Tuesday, 1 April 2014

Meat sweats

Today we were taken through our paces by the inimitable Chef Phil, who we duly got stuck in with for group tasks like making a stock, having a go at large-scale butchery and helping make staff lunch for the next day. Yesterday's mock, as well as the fact we are now a month into the course, has got us working well as a team together so all in all, it was a good day.

Fred the fillet steak. 1/4/14 - 1/4/14. RIP.
We started the day with an enormous, beautiful and expensive beef fillet, ready for Steak Day. Phil explained that the fillet is an underused muscle, found underneath the sirloin ribs across the back of the animal. He pointed out that the muscle is particularly underused in castrated bulls, for obvious reasons.... The various cuts from the fillet were then explained - the chateaubriand at the wider end, the centre cut, used for fillet steak, beef wellington or steak tartare, the filet mignon towards the tapered end, and meat at the end of the fillet that can be used for stroganoff. Other cuts were mentioned too; the ribeye being the last cut from the forequarter before the sirloin (best eaten medium rare to medium due to its higher fat content), the sirloin, which is removed from the rib unless it is called a porterhouse, where it is left on the bone, and a T-bone having the sirloin on one side and the fillet on the other. The 'rump' is fairly self-explanatory; a rump steak is cut thinner than a fillet, as is a sirloin and should be cooked medium as the meat is tougher, but arguably more flavoursome due to its fat content.
We all took turns in trimming sinew from the fillet to get a feel for it and chef rolled it in clingfilm to give it a consistent shape before cutting it into fillets about 180g each and allowing us to pick our own steak. I called mine Fred. Fred had beautiful marbling and I felt very optimistic about our relationship.
We were to come back to making our amazing steak lunch later, so keep dribbling for just a little longer...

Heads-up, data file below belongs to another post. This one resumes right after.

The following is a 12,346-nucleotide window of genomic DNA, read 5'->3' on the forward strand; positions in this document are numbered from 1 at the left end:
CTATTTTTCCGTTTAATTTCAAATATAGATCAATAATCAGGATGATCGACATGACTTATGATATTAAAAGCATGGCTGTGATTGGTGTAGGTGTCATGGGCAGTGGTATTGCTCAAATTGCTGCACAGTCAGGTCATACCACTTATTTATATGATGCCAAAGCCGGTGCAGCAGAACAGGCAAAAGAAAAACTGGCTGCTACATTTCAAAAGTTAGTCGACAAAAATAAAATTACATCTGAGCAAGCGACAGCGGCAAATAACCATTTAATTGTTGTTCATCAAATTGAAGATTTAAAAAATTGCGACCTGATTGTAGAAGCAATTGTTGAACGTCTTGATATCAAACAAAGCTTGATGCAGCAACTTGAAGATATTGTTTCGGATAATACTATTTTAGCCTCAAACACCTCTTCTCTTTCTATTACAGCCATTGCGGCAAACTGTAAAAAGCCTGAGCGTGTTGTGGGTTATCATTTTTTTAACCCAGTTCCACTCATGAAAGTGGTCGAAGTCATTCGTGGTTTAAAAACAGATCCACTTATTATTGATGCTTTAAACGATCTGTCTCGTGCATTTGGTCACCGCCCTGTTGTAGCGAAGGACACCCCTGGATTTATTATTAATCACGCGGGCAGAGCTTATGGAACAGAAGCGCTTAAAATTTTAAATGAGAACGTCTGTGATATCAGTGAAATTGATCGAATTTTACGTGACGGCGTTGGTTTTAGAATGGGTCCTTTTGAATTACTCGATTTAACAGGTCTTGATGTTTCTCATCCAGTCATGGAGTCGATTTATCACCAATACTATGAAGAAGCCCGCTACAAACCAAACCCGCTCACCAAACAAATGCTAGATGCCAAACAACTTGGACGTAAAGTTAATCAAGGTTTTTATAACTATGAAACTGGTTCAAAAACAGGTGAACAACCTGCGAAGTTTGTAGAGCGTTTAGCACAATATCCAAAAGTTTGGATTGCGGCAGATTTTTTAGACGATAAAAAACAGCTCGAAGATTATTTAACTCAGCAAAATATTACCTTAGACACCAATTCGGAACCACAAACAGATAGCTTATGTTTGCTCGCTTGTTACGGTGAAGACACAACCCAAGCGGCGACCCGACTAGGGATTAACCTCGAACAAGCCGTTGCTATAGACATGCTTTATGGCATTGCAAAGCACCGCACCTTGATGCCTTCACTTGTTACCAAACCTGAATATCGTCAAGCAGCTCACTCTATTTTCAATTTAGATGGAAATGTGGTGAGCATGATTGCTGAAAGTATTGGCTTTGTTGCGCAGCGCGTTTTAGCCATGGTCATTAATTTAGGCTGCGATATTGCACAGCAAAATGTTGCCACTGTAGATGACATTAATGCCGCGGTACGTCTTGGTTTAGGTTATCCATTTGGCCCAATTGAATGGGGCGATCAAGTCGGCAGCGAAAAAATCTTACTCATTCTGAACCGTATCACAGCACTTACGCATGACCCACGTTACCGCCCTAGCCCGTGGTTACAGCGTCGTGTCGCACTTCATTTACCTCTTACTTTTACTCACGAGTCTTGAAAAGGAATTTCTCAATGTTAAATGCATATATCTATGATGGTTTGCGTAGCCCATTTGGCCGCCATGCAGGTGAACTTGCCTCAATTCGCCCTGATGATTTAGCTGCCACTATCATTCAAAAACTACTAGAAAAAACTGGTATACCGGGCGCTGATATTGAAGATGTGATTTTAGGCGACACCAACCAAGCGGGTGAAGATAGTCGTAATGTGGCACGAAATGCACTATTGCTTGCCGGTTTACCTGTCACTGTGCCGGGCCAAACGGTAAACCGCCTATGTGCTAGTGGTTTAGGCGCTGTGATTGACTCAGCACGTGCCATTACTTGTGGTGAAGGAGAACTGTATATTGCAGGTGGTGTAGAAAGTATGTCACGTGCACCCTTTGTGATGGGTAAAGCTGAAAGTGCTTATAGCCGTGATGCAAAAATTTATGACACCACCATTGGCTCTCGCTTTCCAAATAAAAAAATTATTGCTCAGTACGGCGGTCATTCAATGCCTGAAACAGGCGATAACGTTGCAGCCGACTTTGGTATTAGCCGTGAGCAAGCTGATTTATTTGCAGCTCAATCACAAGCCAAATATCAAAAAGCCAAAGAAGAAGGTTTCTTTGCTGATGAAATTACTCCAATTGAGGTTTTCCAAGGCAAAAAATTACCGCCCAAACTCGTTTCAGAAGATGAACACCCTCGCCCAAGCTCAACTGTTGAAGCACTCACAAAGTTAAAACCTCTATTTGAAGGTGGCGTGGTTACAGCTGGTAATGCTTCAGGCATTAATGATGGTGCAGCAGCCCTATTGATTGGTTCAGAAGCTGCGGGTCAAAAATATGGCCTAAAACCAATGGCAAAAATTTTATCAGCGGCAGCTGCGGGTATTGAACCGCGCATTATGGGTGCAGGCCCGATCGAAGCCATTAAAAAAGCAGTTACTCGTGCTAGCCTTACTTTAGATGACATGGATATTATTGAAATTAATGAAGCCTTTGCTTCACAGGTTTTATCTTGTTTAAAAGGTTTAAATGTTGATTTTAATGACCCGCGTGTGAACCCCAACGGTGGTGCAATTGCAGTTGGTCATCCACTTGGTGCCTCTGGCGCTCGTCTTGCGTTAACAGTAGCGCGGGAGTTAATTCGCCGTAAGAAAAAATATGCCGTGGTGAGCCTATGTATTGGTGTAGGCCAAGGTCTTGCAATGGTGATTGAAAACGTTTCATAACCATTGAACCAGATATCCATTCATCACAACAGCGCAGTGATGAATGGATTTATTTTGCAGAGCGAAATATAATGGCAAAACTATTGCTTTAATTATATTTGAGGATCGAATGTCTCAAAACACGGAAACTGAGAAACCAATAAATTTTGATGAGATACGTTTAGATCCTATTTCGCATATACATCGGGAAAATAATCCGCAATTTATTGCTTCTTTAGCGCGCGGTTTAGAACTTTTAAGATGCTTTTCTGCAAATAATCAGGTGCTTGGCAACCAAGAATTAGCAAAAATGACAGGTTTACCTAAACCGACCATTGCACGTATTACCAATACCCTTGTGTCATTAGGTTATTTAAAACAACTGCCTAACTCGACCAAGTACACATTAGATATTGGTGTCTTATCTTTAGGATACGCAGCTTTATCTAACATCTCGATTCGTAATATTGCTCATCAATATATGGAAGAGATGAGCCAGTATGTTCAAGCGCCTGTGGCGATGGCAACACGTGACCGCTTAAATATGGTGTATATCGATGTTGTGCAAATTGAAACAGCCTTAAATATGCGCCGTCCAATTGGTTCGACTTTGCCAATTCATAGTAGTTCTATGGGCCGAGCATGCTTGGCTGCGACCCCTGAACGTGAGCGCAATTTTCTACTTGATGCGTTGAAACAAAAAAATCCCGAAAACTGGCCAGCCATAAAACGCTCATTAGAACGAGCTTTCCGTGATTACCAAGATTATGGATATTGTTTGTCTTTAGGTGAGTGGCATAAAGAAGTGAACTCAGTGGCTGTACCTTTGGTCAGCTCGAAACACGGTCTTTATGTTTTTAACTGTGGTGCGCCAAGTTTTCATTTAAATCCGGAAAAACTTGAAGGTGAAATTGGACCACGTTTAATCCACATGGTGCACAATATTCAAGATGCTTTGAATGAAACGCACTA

Next, we got onto a bit of venison butchery. Venison is a very lean meat with a gamier flavour than beef, only available during hunting seasons and shot in the head or heart at around 18 months old. Phil described good hunting practises and rationales and presented us with a venison saddle before demonstrating how to cut the meat from the carcass by cutting down the spine and carefully cutting the meat away from the ribs, allowing us each to have a go. Once the saddle meat had been removed, it was separated from the skin, trimmed of any sinew and the large cuts of meat were marinaded in a mix of red wine, crushed juniper berries, coriander seeds and peppercorns, chopped shallot and garlic and bruised bay and thyme. Smaller pieces were trimmed and tightly wrapped in clingfilm to give it a consistent shape, ready for use in canapes. The carcass bones were hacked into smaller pieces, roasted with a little oil to colour before honey and tomato puree were spread on the bones and roasted a little longer. Meanwhile we roasted a mirepoix (chunky cuts of celery, carrot, onion, leeks and parsley stalks) in one oven, and halved onions in another. The bones were covered in a good quantity of water, brought to a simmer and skimmed before the vegetables and aromats were added to make a stock that would carry on simmering throughout the day. It smelled amazing, and it was great to all take turns keeping an eye on it, skimming the surface to remove any impurities, adding water if necessary and sieving it at the end of the day. All being well, we will make a consomme with it tomorrow, which I am very much looking forward to!